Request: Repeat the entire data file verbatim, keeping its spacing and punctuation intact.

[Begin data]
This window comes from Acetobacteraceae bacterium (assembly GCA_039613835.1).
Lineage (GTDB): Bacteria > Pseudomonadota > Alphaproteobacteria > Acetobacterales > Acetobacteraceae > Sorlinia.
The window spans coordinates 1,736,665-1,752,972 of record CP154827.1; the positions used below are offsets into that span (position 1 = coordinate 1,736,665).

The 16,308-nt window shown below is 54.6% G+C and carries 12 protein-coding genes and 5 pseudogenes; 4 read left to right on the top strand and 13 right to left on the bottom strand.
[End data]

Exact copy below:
This window comes from Acetobacteraceae bacterium (assembly GCA_039613835.1).
Lineage (GTDB): Bacteria > Pseudomonadota > Alphaproteobacteria > Acetobacterales > Acetobacteraceae > Sorlinia.
The window spans coordinates 1,736,665-1,752,972 of record CP154827.1; the positions used below are offsets into that span (position 1 = coordinate 1,736,665).

The 16,308-nt window shown below is 54.6% G+C and carries 12 protein-coding genes and 5 pseudogenes; 4 read left to right on the top strand and 13 right to left on the bottom strand.